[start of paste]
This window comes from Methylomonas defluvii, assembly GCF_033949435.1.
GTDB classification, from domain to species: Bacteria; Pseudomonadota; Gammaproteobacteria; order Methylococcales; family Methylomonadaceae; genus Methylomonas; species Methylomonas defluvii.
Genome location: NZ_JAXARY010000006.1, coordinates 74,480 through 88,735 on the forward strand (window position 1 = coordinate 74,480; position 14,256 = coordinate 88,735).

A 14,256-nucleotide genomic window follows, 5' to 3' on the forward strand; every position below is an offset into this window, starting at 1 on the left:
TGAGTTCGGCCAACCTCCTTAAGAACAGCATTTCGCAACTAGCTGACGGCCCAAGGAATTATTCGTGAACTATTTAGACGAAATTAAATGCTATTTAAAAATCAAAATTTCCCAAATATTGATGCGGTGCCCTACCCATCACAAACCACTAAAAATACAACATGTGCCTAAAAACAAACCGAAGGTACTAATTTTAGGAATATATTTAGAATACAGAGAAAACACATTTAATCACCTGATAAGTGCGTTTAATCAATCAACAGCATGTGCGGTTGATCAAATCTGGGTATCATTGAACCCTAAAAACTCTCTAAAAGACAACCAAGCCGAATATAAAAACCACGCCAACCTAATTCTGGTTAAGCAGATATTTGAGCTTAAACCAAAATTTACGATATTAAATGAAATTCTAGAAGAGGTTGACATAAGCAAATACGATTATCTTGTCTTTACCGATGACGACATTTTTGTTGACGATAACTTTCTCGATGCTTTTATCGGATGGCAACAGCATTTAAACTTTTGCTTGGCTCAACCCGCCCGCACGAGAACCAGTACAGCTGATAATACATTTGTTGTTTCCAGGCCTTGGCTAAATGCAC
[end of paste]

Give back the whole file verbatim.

This window comes from Methylomonas defluvii, assembly GCF_033949435.1.
GTDB classification, from domain to species: Bacteria; Pseudomonadota; Gammaproteobacteria; order Methylococcales; family Methylomonadaceae; genus Methylomonas; species Methylomonas defluvii.
Genome location: NZ_JAXARY010000006.1, coordinates 74,480 through 88,735 on the forward strand (window position 1 = coordinate 74,480; position 14,256 = coordinate 88,735).

A 14,256-nucleotide genomic window follows, 5' to 3' on the forward strand; every position below is an offset into this window, starting at 1 on the left:
TGAGTTCGGCCAACCTCCTTAAGAACAGCATTTCGCAACTAGCTGACGGCCCAAGGAATTATTCGTGAACTATTTAGACGAAATTAAATGCTATTTAAAAATCAAAATTTCCCAAATATTGATGCGGTGCCCTACCCATCACAAACCACTAAAAATACAACATGTGCCTAAAAACAAACCGAAGGTACTAATTTTAGGAATATATTTAGAATACAGAGAAAACACATTTAATCACCTGATAAGTGCGTTTAATCAATCAACAGCATGTGCGGTTGATCAAATCTGGGTATCATTGAACCCTAAAAACTCTCTAAAAGACAACCAAGCCGAATATAAAAACCACGCCAACCTAATTCTGGTTAAGCAGATATTTGAGCTTAAACCAAAATTTACGATATTAAATGAAATTCTAGAAGAGGTTGACATAAGCAAATACGATTATCTTGTCTTTACCGATGACGACATTTTTGTTGACGATAACTTTCTCGATGCTTTTATCGGATGGCAACAGCATTTAAACTTTTGCTTGGCTCAACCCGCCCGCACGAGAACCAGTACAGCTGATAATACATTTGTTGTTTCCAGGCCTTGGCTAAATGCAC